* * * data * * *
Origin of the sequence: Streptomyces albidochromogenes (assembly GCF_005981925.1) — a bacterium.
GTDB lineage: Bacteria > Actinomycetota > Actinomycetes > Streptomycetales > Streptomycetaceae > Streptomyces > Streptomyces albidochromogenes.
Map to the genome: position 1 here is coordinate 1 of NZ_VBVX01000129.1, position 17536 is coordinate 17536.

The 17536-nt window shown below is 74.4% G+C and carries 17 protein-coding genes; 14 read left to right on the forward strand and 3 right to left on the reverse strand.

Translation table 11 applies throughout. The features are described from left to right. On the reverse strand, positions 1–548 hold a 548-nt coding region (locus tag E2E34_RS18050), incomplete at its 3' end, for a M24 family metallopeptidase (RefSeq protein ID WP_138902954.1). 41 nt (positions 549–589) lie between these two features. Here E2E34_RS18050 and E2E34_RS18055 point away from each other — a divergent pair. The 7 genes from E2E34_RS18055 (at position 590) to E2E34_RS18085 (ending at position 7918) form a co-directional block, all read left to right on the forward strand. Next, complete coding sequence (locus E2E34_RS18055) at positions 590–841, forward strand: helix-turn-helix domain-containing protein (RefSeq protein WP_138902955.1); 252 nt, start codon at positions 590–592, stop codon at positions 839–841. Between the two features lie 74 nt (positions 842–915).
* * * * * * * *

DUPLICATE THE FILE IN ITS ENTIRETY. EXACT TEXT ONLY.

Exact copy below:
Origin of the sequence: Streptomyces albidochromogenes (assembly GCF_005981925.1) — a bacterium.
GTDB lineage: Bacteria > Actinomycetota > Actinomycetes > Streptomycetales > Streptomycetaceae > Streptomyces > Streptomyces albidochromogenes.
Map to the genome: position 1 here is coordinate 1 of NZ_VBVX01000129.1, position 17536 is coordinate 17536.

The 17536-nt window shown below is 74.4% G+C and carries 17 protein-coding genes; 14 read left to right on the forward strand and 3 right to left on the reverse strand.

Translation table 11 applies throughout. The features are described from left to right. On the reverse strand, positions 1–548 hold a 548-nt coding region (locus tag E2E34_RS18050), incomplete at its 3' end, for a M24 family metallopeptidase (RefSeq protein ID WP_138902954.1). 41 nt (positions 549–589) lie between these two features. Here E2E34_RS18050 and E2E34_RS18055 point away from each other — a divergent pair. The 7 genes from E2E34_RS18055 (at position 590) to E2E34_RS18085 (ending at position 7918) form a co-directional block, all read left to right on the forward strand. Next, complete coding sequence (locus E2E34_RS18055) at positions 590–841, forward strand: helix-turn-helix domain-containing protein (RefSeq protein WP_138902955.1); 252 nt, start codon at positions 590–592, stop codon at positions 839–841. Between the two features lie 74 nt (positions 842–915).